Over two nights this week, city officials and residents of the University Hills neighborhood clashed in public meetings designed to inform about proposed streetscape improvements. As has become the custom in Hyattsville, much of the debate centered around heated disagreements on the necessity and utility of new sidewalks in residential areas.
Residents opposed to new sidewalks were the most vocal at Thursday night's meeting, frequently interrupting city officials and contracted engineers as they tried to gather input from residents about the proposed streetscape overhaul.
The project, dubbed the University Hills Green Streets project, seeks to address a number of different issues with the infrastructure of the northern Hyattsville neighborhood. Planners propose the installation of new sidewalks and the narrowing of residential streets to slow traffic and make the neighborhood more accessible for pedestrians.
Elizabeth Landy, a longtime resident of Rosemary Lane, said that the project was too expansive. She objected to plans to add another sidewalk on the opposite side of her street, arguing that additional sidewalks were unnecessary.
"Just pave the streets and put in speed bumps," said Landy. "That's sufficient."
Pennsylvania Street resident Sandra Dwiggins doubted that city officials were truly listening to resident feedback about the project.
"This is all a done deal," said Dwiggins. "The design is there. They've already paid out thousands to engineers for work so far without asking anyone if they wanted this."
For Ward 3 Councilor Matt McKnight, the contentious objections over sidewalks and pedestrian facilities confounds him.
"I've heard that it will bring the 'riff-raff closer to my house', I've heard that it will 'bring my property values down', I've heard everything under the Sun," said McKnight about opposition to new sidewalks. "The bottom line is, it is safer to segregate pedestrians from one ton vehicles going down the street. It's the public right of way, and it's supposed to be managed in the public's best interest."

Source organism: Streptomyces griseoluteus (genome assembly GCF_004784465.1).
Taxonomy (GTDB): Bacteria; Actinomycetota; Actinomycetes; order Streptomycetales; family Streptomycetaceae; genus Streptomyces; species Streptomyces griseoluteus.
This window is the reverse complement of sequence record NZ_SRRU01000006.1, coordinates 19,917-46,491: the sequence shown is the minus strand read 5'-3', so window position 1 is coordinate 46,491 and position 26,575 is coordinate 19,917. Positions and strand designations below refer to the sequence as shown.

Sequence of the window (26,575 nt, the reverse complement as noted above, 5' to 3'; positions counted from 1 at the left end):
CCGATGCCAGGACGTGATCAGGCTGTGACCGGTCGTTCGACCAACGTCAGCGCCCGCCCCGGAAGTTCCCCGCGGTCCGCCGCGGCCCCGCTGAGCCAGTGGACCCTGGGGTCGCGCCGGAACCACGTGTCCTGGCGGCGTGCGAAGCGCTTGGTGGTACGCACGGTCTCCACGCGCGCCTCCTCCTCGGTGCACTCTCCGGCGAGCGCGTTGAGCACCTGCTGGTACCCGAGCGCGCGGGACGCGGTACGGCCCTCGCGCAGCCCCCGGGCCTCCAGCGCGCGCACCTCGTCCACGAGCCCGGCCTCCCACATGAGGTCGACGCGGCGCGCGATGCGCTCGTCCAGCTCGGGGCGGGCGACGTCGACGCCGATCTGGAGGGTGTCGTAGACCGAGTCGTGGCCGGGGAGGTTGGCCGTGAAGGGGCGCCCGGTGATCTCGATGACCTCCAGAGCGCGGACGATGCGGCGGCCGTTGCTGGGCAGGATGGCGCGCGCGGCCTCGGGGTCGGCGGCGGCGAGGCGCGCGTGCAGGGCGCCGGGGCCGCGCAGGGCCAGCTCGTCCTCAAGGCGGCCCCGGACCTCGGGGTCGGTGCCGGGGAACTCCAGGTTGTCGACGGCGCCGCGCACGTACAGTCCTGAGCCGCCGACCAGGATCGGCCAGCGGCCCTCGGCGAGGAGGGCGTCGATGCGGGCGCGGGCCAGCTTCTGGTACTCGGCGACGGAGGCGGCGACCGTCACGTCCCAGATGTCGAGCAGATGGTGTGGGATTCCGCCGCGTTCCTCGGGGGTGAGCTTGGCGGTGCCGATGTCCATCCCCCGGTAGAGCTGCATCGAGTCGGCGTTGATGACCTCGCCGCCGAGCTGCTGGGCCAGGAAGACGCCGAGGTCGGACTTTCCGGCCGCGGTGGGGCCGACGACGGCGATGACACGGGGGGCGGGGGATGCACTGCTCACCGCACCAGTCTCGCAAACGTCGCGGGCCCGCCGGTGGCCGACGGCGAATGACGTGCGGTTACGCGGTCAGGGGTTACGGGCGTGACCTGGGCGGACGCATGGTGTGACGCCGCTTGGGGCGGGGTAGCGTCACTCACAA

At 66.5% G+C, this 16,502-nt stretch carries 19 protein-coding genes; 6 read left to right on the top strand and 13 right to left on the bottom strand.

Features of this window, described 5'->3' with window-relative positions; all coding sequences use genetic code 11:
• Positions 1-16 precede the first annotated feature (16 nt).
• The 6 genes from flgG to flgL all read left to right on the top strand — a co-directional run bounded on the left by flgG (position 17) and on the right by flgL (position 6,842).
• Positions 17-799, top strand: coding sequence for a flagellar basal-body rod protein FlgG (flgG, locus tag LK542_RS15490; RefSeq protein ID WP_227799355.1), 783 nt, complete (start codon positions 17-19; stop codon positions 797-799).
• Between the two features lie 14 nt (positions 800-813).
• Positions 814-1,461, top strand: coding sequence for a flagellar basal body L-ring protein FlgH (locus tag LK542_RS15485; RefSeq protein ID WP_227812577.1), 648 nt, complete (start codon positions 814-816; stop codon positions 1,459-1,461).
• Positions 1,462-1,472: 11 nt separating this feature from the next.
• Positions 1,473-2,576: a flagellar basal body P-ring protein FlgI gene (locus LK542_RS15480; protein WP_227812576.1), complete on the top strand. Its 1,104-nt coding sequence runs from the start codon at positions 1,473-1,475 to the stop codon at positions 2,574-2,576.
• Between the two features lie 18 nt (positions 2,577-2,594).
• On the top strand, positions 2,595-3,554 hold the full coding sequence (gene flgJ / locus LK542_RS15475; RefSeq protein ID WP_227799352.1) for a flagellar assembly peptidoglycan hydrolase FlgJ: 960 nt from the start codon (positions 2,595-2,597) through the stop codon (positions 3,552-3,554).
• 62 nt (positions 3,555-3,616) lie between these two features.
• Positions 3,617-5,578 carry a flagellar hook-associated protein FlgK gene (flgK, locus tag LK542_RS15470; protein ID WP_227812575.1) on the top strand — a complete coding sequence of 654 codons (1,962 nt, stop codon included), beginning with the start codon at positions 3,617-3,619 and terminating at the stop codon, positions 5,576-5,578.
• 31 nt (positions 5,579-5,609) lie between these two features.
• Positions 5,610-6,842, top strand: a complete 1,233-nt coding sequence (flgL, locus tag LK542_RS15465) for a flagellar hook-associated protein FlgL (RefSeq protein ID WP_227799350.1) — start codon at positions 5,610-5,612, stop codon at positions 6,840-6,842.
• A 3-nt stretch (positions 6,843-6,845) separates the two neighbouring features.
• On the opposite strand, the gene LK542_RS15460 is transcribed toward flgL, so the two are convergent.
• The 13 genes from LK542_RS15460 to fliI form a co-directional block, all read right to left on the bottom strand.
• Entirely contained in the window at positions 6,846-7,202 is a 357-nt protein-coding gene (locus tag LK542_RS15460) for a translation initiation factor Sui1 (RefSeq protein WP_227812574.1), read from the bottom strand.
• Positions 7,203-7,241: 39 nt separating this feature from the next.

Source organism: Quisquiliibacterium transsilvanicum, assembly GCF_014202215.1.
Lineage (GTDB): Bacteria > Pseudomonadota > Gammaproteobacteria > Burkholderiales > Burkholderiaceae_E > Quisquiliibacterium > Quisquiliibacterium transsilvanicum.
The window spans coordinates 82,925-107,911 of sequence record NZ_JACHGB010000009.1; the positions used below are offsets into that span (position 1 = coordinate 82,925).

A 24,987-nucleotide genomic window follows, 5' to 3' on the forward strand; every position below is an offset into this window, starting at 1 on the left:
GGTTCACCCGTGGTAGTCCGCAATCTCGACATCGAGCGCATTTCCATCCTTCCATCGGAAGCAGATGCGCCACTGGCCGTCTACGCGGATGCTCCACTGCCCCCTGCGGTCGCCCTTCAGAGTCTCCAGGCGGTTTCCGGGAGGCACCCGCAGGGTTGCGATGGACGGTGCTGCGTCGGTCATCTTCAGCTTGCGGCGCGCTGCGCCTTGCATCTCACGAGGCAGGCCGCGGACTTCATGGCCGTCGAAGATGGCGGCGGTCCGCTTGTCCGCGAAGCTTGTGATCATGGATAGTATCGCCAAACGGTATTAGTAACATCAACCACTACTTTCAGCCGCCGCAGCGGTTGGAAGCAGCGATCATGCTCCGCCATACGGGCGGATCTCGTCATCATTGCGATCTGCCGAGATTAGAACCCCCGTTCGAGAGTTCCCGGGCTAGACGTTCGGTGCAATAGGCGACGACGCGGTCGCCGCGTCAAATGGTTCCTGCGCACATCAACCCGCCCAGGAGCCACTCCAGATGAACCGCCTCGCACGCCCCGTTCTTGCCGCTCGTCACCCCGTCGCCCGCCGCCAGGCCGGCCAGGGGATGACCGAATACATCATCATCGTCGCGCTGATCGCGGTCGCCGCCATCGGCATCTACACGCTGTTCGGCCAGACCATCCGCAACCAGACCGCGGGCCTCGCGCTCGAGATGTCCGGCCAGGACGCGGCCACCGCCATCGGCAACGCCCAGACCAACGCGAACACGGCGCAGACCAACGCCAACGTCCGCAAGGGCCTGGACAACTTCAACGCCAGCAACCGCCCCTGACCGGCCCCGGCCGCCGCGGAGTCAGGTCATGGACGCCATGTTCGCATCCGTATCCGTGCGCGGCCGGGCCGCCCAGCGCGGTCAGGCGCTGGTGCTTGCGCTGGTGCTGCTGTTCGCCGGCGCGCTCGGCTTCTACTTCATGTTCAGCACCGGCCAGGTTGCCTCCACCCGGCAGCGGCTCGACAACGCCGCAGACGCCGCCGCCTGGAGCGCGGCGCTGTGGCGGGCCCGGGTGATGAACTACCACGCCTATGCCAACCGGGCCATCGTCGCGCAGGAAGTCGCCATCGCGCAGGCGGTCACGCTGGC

McKnight theorized that much of the opposition to new sidewalks comes from residents who have lived in the area for a long time and have becomes accustomed to the existing infrastructure.
McKnight, however, notes that the equally contentious debate about sidewalks in the 41st Ave and Quintana Street area resulted in a well used pedestrian thoroughfare.
Mayor Tartaro, who was the subject of much resident vitriol throughout the two nights of public meetings, acknowledged that he was not anticipating some of the negative feedback. His biggest task was convincing residents that their input was being taken to heart.
Tartaro promised to distribute some sort of feedback form to residents of University Hills to gauge their opinions about street scape improvements in the area.
He also echoed McKnight's assertion that those opposed to additional sidewalks in the city were people who had lived in the community for a long time and did not see a need for sidewalks.
"Some people feel it's unfair that they have to pay for something that they don't want," said Tartaro in an interview.
The project is now at a "30 percent" design phase. The next task for city officials and engineers is to take the project to a "60 percent" design phase. That means that engineers will be gathering input from residents, law enforcement, transportation, environmental and public safety agencies about the feasibility of the project.
"At that point we'll have to make some decisions about what is in and out of the project," said Tartaro.
Councilor Tim Hunt (Ward 3), joined the chorus of residents skeptical about various aspects of the streetscape imrpovement plan. He pointed out that the city's most recent five year capital improvement plan does not contain any cost projections for the University Hills green streets project.
"The mayor seems to be constantly changing his story and saying things differently," said Hunt in an interview. "He seems to be saying whatever it takes to shut people up so he can move forward…I hope he and the rest of the City Council can really get an understanding as to what the residents want and move forward."
Elaine Stookey, city treasurer and acting city administrator, said that it was too early to estimate costs for the University Hills Green Streets Project.
"There are still options for different areas," said Stookey. "Until we tie down which different options we go with, we can't estimate cost."
Stookey said that the project would be funded across multiple bond issuances.
"It will have to be done in phases," said Stookey after the meeting. " We won't bond the whole project at once, because it's going to take a while. They're not going to come in and just do them all at once."